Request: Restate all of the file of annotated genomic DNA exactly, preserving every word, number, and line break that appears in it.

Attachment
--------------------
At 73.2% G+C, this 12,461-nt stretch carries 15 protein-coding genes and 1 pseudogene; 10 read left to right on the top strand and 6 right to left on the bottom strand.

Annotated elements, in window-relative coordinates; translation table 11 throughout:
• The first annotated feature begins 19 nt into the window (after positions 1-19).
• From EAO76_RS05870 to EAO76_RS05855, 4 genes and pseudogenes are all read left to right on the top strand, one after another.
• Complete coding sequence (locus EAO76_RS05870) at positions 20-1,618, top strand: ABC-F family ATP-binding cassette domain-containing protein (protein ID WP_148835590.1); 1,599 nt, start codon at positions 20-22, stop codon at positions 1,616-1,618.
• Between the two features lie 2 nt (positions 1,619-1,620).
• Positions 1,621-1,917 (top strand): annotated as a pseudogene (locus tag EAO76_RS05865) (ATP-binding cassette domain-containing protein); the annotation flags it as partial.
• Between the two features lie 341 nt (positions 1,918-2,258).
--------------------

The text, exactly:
At 73.2% G+C, this 12,461-nt stretch carries 15 protein-coding genes and 1 pseudogene; 10 read left to right on the top strand and 6 right to left on the bottom strand.

Annotated elements, in window-relative coordinates; translation table 11 throughout:
• The first annotated feature begins 19 nt into the window (after positions 1-19).
• From EAO76_RS05870 to EAO76_RS05855, 4 genes and pseudogenes are all read left to right on the top strand, one after another.
• Complete coding sequence (locus EAO76_RS05870) at positions 20-1,618, top strand: ABC-F family ATP-binding cassette domain-containing protein (protein ID WP_148835590.1); 1,599 nt, start codon at positions 20-22, stop codon at positions 1,616-1,618.
• Between the two features lie 2 nt (positions 1,619-1,620).
• Positions 1,621-1,917 (top strand): annotated as a pseudogene (locus tag EAO76_RS05865) (ATP-binding cassette domain-containing protein); the annotation flags it as partial.
• Between the two features lie 341 nt (positions 1,918-2,258).